Bare Copper Wires
The Crazy Wire Company are best know as suppliers of top-quality bare copper wires in many thicknesses. We have enormous stock levels at all times, as we use this wire to weave our woven mesh products.
0.9mm bare copper wire refers to a copper wire that has a diameter of 0.9 millimetres and has no insulation or coating on its surface. Copper wire is a type of electrical conductor made from copper metal. It is widely used in electrical and electronic applications because copper is an excellent conductor of electricity and has good mechanical properties. Copper wire comes in various sizes, shapes, and forms, and can be coated or insulated with different materials depending on the specific application.
Key product details:
- 99.9% Copper with the 0.01% being made up of trace elements.
- Assay – =99.9%
- Form – wire
- Resistivity – 1.673 µO-cm, 20°C
- Diam. – Various
- bp – 2567 °C(lit.)
- mp – 1083.4 °C(lit.)
- Density – 8.94 g/mL at 25 °C(lit.)
Other Available Copper Options
- 0.15mm – 35 AWG
- 0.18mm – 35 AWG
- 0.2mm – 32 AWG
- 0.25mm – 30 AWG
- 0.3mm – 29 AWG
- 0.35mm – 27 AWG
- 0.4mm – 26 AWG
- 0.5mm – 24 AWG
- 0.6mm – 22 AWG
- 0.7mm – 21 AWG
- 0.8mm – 20 AWG
- 0.9mm – 19 AWG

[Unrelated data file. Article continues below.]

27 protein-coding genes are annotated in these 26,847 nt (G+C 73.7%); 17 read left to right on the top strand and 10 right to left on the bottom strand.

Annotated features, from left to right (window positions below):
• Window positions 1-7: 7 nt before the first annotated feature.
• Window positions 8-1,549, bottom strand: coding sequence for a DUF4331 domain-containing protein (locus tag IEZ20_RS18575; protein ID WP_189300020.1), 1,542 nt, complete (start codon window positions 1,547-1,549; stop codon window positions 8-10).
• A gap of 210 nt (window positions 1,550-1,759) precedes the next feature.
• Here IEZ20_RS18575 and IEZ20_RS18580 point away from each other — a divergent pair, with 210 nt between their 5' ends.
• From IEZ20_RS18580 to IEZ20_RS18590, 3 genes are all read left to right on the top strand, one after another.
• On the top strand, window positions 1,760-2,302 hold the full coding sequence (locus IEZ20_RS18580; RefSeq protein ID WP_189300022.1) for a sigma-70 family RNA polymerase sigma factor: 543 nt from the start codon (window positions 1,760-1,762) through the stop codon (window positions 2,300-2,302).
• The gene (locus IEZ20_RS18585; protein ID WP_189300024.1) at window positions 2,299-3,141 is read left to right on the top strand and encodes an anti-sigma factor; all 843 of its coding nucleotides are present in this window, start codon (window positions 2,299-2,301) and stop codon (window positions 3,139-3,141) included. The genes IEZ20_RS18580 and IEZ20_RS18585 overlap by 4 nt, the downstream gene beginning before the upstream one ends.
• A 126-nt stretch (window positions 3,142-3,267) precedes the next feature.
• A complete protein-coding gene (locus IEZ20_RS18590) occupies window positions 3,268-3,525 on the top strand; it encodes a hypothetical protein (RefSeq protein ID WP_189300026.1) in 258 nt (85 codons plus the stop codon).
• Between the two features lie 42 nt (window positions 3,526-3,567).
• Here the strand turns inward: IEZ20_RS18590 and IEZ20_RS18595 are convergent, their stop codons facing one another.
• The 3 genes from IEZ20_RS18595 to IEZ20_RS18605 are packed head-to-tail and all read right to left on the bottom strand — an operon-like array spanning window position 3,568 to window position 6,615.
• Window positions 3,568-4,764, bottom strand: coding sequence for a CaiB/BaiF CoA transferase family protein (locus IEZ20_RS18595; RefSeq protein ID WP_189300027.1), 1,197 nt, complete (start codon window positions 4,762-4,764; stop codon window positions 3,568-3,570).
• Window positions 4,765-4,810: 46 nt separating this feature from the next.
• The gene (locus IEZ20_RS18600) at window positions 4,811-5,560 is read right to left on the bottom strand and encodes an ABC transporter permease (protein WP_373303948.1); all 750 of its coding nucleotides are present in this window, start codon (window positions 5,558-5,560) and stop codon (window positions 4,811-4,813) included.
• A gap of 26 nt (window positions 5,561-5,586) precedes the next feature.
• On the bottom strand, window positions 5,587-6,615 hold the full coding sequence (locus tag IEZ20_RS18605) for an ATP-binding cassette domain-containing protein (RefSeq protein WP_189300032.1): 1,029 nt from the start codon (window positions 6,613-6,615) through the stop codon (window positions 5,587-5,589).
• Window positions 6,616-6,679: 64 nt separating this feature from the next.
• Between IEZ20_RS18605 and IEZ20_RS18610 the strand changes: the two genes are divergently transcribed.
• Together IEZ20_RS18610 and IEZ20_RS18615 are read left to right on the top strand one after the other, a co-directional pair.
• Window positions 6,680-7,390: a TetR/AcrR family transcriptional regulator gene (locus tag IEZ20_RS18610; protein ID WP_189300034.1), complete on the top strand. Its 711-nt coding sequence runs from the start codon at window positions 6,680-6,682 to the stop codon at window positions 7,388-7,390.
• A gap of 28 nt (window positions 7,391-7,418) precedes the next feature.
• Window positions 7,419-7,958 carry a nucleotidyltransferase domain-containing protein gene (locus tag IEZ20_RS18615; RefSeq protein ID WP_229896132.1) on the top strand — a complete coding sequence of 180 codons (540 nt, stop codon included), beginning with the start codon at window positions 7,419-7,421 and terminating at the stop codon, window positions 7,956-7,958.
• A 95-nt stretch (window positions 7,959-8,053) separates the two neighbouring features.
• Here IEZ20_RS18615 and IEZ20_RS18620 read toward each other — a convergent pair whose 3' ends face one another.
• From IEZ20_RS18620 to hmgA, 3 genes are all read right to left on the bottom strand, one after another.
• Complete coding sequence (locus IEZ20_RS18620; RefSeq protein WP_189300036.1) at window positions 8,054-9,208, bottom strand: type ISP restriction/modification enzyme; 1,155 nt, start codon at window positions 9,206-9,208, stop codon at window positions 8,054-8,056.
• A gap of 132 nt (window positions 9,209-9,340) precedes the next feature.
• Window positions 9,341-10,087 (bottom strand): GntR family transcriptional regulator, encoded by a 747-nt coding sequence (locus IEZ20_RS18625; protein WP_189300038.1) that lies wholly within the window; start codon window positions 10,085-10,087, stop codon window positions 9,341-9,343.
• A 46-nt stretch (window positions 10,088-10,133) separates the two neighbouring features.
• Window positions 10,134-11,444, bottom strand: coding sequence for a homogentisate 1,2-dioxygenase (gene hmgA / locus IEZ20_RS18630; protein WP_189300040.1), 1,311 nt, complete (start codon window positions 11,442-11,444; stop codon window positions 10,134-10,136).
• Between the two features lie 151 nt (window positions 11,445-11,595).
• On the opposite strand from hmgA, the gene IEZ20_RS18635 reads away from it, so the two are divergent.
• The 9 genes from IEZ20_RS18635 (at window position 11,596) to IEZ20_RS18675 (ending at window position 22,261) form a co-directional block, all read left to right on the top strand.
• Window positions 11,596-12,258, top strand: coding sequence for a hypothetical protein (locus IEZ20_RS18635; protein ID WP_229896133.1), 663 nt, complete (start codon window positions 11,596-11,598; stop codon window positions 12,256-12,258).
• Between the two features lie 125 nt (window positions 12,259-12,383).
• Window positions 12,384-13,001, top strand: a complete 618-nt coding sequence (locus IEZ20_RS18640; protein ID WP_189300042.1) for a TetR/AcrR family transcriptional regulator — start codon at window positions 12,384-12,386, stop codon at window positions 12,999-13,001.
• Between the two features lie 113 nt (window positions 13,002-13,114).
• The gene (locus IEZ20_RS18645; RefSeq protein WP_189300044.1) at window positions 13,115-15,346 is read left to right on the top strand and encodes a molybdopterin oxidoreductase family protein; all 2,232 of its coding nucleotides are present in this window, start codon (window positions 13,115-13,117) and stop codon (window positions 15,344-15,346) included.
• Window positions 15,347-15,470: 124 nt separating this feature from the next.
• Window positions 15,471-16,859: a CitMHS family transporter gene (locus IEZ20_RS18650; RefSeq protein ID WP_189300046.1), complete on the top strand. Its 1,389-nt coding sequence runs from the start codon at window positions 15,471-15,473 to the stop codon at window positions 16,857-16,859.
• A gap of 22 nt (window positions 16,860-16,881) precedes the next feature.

- 1mm – 18 AWG
- 20mm x 25mm Copper Adhesive Strip
- 30mm x 25mm Copper Adhesive Strip
Why Use The Crazy Wire Company
- Quality of products: The Crazy Wire Company always offer high-quality products that meet industry standards and customer expectations.
- Selection: We offer a wide variety of wire products and sizes to meet the diverse needs of our customers. We have more than 600 products available through our site and counting.
- Price: We always offer the best value possible. Our wires are available as part of our major weaving processes, so it is bought at the best possible rate.
- Availability: Our products are kept in house and are ready to ship immediately.
- Customer service: Our experienced staff help our customers feel confident in their purchases and provide assistance when required.
What Else Is Available?
FAQs About Copper Wire
Copper Wire Uses
Pure copper wire has many uses due to its excellent electrical conductivity, ductility, and resistance to corrosion. Some of the most common uses of pure copper wire include:
- Electrical wiring: Copper wire is used extensively in electrical wiring, both in residential and commercial buildings, as well as in electrical equipment such as motors and generators.